Life

Ask the Dentist: Jaw misalignment due to poor bite or grinding can cause vertigo

Lucy Stock, dentist at Gentle Dental Care, Belfast, says the proximity of our jaw to our inner ear can lead to surprising complications

Some sufferers describe vertigo as akin to the sensation you might have if you'd just stepped out of a washing machine
Lucy Stock

EVER felt like you have just stepped out of a washing machine? This is how some vertigo sufferers describe their annoying episodes which can give earaches, ringing in the ear, amplified sounds, dizziness, spinning, balance problems, nausea and even cause them to fall over.

So, what has vertigo got to do with the mouth? Well your jaw joints are millimetres from your ear canals. The inner ears contain several structures that play a large role in balance. They house a small structure known as the labyrinth that is a key component of the body’s vestibular system. The vestibular system is how humans keep their balance and includes the eyes, nerves, bones, and joints.

The labyrinth contains fluid, which moves around as you move, and that sends messages to the brain about balance. When any of this gets disrupted, the brain can misinterpret the signals and that gives off the feeling of vertigo or dizziness.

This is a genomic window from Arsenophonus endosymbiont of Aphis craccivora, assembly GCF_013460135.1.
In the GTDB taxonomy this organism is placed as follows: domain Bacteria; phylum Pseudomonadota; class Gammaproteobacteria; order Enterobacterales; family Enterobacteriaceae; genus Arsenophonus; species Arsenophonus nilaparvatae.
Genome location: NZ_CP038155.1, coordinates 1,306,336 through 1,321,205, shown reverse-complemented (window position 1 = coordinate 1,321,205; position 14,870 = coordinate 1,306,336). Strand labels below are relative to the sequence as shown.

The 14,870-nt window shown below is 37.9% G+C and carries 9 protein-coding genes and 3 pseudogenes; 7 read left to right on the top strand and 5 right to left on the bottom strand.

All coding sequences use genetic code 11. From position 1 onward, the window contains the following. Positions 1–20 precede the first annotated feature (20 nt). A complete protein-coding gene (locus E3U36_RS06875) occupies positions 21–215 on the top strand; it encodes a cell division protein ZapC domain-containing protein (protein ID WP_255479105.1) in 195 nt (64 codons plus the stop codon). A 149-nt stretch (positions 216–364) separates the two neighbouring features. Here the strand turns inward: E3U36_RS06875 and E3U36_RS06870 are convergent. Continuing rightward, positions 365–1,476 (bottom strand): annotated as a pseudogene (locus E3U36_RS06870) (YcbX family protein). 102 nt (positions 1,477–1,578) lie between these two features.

In health the jaw joints move around harmoniously and are in balance with your teeth, jawbones, facial muscles and nerves. If you have a bite problem or grind your teeth the jaw joint can move out of alignment and start to put backward pressure up towards the ear.

It’s thought that the jaw joint may move the skull bone that surrounds the ear just enough to move the labyrinth out of position slightly. So, whenever any misalignment or inflammation occurs in the jaw joint, this is how the labyrinth fluid gets disrupted.

People with bite problems often have a condition called TemporoMandibular Dysfunction (TMD) and experience symptoms like popping noises or locking of the jaw on opening, tenderness and pain, headaches, neck pain and facial pain.

Reports show that 90 per cent of those with TMD also have a neck issue. Tight muscles in the neck may affect blood flow through a neck artery which enters the skull to supply the inner ear. Neck and shoulder tightness can lead to symptoms of vertigo.

It’s important to realise that there are many, many causes of vertigo, like infections, blood vessel and nerve problems, an injury, side effects from medicines and migraines, to name but a few. So, it’s critical to consult your doctor if you have vertigo.

If other causes have been ruled out, your TMD can be examined by a dentist who has experience in joint problems. The problem in the bite can be addressed by wearing a special bite guard and restoring the teeth to a more harmonious shape and chewing pattern.

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